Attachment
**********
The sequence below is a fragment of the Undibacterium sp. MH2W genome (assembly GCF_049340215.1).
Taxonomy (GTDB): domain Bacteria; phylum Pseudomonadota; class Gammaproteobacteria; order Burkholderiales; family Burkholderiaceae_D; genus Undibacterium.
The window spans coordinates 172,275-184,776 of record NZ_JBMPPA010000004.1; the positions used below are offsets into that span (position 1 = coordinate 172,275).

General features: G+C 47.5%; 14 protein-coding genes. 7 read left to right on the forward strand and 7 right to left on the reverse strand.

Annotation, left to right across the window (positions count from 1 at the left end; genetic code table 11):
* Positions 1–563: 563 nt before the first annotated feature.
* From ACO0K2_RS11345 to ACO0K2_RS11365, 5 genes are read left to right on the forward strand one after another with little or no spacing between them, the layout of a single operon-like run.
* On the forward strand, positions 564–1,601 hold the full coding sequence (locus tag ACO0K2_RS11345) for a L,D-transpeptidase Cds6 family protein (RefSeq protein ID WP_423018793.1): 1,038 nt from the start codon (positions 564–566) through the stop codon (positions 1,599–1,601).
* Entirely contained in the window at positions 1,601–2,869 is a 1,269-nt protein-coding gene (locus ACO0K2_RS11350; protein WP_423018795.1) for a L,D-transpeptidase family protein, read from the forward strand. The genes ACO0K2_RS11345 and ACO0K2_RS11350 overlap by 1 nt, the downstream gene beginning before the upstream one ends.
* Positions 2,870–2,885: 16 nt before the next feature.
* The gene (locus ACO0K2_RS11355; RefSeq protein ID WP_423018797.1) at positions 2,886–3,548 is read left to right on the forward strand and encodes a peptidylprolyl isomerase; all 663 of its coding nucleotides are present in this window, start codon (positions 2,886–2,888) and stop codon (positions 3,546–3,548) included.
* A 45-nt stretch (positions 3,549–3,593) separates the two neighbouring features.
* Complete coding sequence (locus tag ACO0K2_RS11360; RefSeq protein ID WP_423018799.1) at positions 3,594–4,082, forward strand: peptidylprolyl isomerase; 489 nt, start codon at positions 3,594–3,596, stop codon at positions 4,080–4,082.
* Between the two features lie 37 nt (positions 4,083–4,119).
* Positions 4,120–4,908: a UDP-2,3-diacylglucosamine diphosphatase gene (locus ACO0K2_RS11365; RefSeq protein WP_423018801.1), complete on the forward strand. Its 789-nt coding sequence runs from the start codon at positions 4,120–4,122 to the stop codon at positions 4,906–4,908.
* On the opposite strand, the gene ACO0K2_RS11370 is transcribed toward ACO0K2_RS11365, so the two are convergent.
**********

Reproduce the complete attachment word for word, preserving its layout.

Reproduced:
The sequence below is a fragment of the Undibacterium sp. MH2W genome (assembly GCF_049340215.1).
Taxonomy (GTDB): domain Bacteria; phylum Pseudomonadota; class Gammaproteobacteria; order Burkholderiales; family Burkholderiaceae_D; genus Undibacterium.
The window spans coordinates 172,275-184,776 of record NZ_JBMPPA010000004.1; the positions used below are offsets into that span (position 1 = coordinate 172,275).

General features: G+C 47.5%; 14 protein-coding genes. 7 read left to right on the forward strand and 7 right to left on the reverse strand.

Annotation, left to right across the window (positions count from 1 at the left end; genetic code table 11):
* Positions 1–563: 563 nt before the first annotated feature.
* From ACO0K2_RS11345 to ACO0K2_RS11365, 5 genes are read left to right on the forward strand one after another with little or no spacing between them, the layout of a single operon-like run.
* On the forward strand, positions 564–1,601 hold the full coding sequence (locus tag ACO0K2_RS11345) for a L,D-transpeptidase Cds6 family protein (RefSeq protein ID WP_423018793.1): 1,038 nt from the start codon (positions 564–566) through the stop codon (positions 1,599–1,601).
* Entirely contained in the window at positions 1,601–2,869 is a 1,269-nt protein-coding gene (locus ACO0K2_RS11350; protein WP_423018795.1) for a L,D-transpeptidase family protein, read from the forward strand. The genes ACO0K2_RS11345 and ACO0K2_RS11350 overlap by 1 nt, the downstream gene beginning before the upstream one ends.
* Positions 2,870–2,885: 16 nt before the next feature.
* The gene (locus ACO0K2_RS11355; RefSeq protein ID WP_423018797.1) at positions 2,886–3,548 is read left to right on the forward strand and encodes a peptidylprolyl isomerase; all 663 of its coding nucleotides are present in this window, start codon (positions 2,886–2,888) and stop codon (positions 3,546–3,548) included.
* A 45-nt stretch (positions 3,549–3,593) separates the two neighbouring features.
* Complete coding sequence (locus tag ACO0K2_RS11360; RefSeq protein ID WP_423018799.1) at positions 3,594–4,082, forward strand: peptidylprolyl isomerase; 489 nt, start codon at positions 3,594–3,596, stop codon at positions 4,080–4,082.
* Between the two features lie 37 nt (positions 4,083–4,119).
* Positions 4,120–4,908: a UDP-2,3-diacylglucosamine diphosphatase gene (locus ACO0K2_RS11365; RefSeq protein WP_423018801.1), complete on the forward strand. Its 789-nt coding sequence runs from the start codon at positions 4,120–4,122 to the stop codon at positions 4,906–4,908.
* On the opposite strand, the gene ACO0K2_RS11370 is transcribed toward ACO0K2_RS11365, so the two are convergent.